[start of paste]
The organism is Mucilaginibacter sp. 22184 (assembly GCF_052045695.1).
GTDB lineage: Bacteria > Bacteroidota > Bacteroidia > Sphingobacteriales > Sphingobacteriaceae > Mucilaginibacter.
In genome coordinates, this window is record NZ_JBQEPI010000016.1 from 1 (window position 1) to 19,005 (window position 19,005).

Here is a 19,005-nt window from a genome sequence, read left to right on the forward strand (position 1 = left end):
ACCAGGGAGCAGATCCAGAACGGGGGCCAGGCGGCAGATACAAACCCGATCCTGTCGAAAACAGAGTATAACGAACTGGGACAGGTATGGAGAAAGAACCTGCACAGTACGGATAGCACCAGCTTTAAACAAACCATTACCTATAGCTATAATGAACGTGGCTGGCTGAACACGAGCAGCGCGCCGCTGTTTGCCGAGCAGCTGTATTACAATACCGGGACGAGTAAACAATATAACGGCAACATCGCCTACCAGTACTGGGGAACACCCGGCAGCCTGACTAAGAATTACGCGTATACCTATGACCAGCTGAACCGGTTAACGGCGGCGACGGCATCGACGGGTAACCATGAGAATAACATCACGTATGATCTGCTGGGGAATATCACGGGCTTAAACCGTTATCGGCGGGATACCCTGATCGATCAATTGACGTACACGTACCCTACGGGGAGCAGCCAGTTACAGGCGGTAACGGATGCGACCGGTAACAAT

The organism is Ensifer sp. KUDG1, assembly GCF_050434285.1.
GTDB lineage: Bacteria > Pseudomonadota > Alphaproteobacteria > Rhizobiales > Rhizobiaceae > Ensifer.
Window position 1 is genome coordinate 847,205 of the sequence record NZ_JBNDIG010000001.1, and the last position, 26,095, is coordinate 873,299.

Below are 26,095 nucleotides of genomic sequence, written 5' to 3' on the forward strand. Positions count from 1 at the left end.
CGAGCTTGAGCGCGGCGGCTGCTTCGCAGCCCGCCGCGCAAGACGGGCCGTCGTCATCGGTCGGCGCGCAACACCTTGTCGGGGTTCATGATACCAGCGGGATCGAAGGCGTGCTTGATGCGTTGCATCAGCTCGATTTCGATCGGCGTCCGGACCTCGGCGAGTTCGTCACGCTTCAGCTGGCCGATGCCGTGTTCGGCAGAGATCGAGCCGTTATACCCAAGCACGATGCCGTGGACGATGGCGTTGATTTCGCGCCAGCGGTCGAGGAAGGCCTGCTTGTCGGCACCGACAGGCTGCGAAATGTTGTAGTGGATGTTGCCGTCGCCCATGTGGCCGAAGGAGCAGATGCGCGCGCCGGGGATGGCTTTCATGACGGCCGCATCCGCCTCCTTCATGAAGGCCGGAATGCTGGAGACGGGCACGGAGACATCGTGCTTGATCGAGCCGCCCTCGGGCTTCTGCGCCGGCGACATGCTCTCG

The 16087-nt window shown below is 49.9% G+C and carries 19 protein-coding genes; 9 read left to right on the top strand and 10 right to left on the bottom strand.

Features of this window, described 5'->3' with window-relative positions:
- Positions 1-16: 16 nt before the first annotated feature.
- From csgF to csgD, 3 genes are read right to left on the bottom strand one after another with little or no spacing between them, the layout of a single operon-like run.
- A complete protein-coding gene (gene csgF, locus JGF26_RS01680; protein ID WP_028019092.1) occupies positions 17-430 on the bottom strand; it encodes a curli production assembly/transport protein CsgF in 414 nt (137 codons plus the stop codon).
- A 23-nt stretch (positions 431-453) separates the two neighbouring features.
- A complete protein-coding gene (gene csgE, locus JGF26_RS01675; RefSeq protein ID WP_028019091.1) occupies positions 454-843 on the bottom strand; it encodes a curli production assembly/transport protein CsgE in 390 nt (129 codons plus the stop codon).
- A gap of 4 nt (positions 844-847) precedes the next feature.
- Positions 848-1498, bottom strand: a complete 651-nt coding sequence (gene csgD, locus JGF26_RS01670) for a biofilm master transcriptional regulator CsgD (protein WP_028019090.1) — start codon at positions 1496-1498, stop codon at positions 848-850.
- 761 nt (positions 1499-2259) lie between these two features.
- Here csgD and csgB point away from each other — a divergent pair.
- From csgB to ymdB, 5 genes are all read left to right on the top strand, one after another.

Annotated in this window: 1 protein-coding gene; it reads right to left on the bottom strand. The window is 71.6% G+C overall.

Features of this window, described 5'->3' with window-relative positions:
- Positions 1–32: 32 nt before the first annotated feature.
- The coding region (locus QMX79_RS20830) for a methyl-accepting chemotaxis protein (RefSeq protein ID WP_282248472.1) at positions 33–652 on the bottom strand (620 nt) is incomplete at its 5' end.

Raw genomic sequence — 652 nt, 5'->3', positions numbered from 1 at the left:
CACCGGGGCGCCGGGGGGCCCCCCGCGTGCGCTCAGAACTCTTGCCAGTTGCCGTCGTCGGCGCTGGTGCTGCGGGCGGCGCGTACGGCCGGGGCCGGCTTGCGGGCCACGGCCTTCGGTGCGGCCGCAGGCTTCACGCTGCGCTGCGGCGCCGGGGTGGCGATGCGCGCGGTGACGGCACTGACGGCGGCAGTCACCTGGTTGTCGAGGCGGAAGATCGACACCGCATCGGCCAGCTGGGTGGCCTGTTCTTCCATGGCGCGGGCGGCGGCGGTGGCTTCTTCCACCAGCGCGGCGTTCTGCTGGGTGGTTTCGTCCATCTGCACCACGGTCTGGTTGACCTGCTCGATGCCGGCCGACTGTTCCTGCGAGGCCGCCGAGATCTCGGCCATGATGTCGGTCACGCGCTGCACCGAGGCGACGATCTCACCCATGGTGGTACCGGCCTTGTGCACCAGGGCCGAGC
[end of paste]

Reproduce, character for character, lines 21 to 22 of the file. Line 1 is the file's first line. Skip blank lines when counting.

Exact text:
- Here csgD and csgB point away from each other — a divergent pair.
- From csgB to ymdB, 5 genes are all read left to right on the top strand, one after another.